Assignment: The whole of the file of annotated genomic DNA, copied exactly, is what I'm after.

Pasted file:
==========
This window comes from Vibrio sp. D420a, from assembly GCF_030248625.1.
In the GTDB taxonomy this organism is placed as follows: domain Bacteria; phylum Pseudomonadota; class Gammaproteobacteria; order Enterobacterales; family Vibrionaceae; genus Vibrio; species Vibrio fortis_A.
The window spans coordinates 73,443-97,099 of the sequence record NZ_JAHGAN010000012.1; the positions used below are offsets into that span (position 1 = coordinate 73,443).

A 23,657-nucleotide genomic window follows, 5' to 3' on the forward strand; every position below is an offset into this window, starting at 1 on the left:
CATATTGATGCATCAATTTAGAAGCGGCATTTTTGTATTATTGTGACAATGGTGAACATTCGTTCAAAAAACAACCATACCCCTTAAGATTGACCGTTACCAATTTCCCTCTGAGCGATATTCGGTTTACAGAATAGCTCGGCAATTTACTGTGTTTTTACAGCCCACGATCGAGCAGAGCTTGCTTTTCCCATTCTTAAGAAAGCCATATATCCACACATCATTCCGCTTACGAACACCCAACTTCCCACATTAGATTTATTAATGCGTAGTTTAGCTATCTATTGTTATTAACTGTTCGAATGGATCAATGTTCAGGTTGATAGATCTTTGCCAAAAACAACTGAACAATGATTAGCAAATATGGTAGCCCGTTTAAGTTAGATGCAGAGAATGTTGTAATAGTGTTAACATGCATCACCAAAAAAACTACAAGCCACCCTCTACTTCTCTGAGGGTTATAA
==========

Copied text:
This window comes from Vibrio sp. D420a, from assembly GCF_030248625.1.
In the GTDB taxonomy this organism is placed as follows: domain Bacteria; phylum Pseudomonadota; class Gammaproteobacteria; order Enterobacterales; family Vibrionaceae; genus Vibrio; species Vibrio fortis_A.
The window spans coordinates 73,443-97,099 of the sequence record NZ_JAHGAN010000012.1; the positions used below are offsets into that span (position 1 = coordinate 73,443).

A 23,657-nucleotide genomic window follows, 5' to 3' on the forward strand; every position below is an offset into this window, starting at 1 on the left:
CATATTGATGCATCAATTTAGAAGCGGCATTTTTGTATTATTGTGACAATGGTGAACATTCGTTCAAAAAACAACCATACCCCTTAAGATTGACCGTTACCAATTTCCCTCTGAGCGATATTCGGTTTACAGAATAGCTCGGCAATTTACTGTGTTTTTACAGCCCACGATCGAGCAGAGCTTGCTTTTCCCATTCTTAAGAAAGCCATATATCCACACATCATTCCGCTTACGAACACCCAACTTCCCACATTAGATTTATTAATGCGTAGTTTAGCTATCTATTGTTATTAACTGTTCGAATGGATCAATGTTCAGGTTGATAGATCTTTGCCAAAAACAACTGAACAATGATTAGCAAATATGGTAGCCCGTTTAAGTTAGATGCAGAGAATGTTGTAATAGTGTTAACATGCATCACCAAAAAAACTACAAGCCACCCTCTACTTCTCTGAGGGTTATAA